Mercat del Carmen
Mercat Del Carmen is part cafe, part marketplace, and at some point it might also become a pintxos bar. Occupying the space adjacent to its sister spot Carmen , the new venture replaces Delica Kitchen 's short lived West Queen West expansion.
Unlike these other establishments, Mercat Del Carmen is a daytime destination. The market opens early for espresso and pastries and then serves a range of bocatas (sandwiches), salads, and sweets.
There isn't much in terms of seating; just a pair of benches and a couple tables. The pastry case and coffee bar occupy most of the floor, while the back wall is stocked with a mix of imports and house-made products.
The selection includes canned seafoods and olives, spirals of merguez, blocks of cheese, house-made taro chips, roasted nuts, canned tomato sauce, freshly spun aioli, and farm fresh eggs sold in bulk.
I'm here in the a.m., and I've got coffee on my mind. Laudes encourages me to go the Spanish route and order a cortado ($3), an espresso pulled from Trucillo Caffe beans and cut with a splash of steamed milk. It's strong but smooth.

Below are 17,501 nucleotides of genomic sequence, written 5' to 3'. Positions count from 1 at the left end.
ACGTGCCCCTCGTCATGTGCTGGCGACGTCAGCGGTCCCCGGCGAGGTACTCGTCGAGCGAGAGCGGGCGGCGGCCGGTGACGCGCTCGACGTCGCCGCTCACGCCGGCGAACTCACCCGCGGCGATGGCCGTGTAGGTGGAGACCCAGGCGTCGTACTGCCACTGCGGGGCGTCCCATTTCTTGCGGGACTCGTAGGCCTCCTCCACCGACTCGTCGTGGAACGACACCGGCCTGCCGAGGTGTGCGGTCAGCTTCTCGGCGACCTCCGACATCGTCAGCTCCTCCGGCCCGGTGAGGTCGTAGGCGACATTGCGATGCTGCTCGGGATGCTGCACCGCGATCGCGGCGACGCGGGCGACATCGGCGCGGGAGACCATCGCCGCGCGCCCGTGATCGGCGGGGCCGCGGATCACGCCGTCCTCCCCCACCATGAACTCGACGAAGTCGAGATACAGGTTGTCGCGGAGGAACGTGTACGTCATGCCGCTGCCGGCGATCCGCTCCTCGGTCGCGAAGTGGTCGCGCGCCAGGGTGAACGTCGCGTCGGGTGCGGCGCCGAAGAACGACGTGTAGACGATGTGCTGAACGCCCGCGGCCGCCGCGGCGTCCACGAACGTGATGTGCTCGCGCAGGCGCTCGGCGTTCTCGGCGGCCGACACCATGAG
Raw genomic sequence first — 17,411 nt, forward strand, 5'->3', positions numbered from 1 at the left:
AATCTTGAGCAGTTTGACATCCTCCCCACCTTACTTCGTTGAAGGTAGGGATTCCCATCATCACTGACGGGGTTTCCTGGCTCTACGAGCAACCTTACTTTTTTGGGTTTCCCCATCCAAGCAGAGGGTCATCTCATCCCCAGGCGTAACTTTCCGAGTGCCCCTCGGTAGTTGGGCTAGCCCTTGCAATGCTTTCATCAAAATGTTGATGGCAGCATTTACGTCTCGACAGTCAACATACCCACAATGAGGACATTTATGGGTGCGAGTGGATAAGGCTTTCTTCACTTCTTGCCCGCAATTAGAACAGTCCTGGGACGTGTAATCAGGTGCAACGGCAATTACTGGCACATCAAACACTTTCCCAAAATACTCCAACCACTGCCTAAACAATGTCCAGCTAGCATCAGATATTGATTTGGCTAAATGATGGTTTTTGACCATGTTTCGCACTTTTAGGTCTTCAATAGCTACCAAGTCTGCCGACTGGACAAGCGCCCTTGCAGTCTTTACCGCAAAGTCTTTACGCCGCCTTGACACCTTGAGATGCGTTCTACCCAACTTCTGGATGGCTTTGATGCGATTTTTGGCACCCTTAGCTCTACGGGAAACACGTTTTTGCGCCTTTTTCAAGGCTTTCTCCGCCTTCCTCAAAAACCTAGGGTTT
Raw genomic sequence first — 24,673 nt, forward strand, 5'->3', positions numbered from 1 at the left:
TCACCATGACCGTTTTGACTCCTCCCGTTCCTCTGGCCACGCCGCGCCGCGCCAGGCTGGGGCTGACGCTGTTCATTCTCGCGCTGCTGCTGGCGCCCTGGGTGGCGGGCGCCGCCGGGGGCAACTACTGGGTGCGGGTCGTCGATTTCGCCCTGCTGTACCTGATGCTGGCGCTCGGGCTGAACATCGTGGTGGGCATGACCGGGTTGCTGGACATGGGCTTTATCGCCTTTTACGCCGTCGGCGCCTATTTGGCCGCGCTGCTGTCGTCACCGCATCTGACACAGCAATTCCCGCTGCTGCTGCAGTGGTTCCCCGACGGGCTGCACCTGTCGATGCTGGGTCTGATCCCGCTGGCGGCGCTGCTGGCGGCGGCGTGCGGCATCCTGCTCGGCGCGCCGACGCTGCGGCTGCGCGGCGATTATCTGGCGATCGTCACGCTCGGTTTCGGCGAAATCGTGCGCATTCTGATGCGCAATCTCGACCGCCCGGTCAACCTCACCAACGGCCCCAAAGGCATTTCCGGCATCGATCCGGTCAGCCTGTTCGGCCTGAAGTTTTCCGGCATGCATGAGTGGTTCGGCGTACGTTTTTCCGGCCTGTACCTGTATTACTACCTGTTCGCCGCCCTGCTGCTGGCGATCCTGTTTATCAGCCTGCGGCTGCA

I sample the pastries too; a house baked croissant ($2.50) and a danish ($2.50). Neither is especially flakey but both are wonderfully fresh. The croissant isn't greasy but still buttery, the danish is filled with a sweet and tangy blend of cream cheese and mascarpone.
As lunch hour approaches, there's a stream of walk-ins here for the sandwiches ($8) and slices of tortilla espanol ($6). Today the selection includes baguettes layered with Serrano ham and Brie, steak and cheese, and smoked salmon with cream cheese and plump capers.
Once licensed, the plan is to offer beer and olives and wine with pinxtos in the evenings. It will be especially nice in the summer months when the front-facing garage doors are rolled all the way up and the energy of this place spills out onto Queen Street.
Photos by Jesse Milns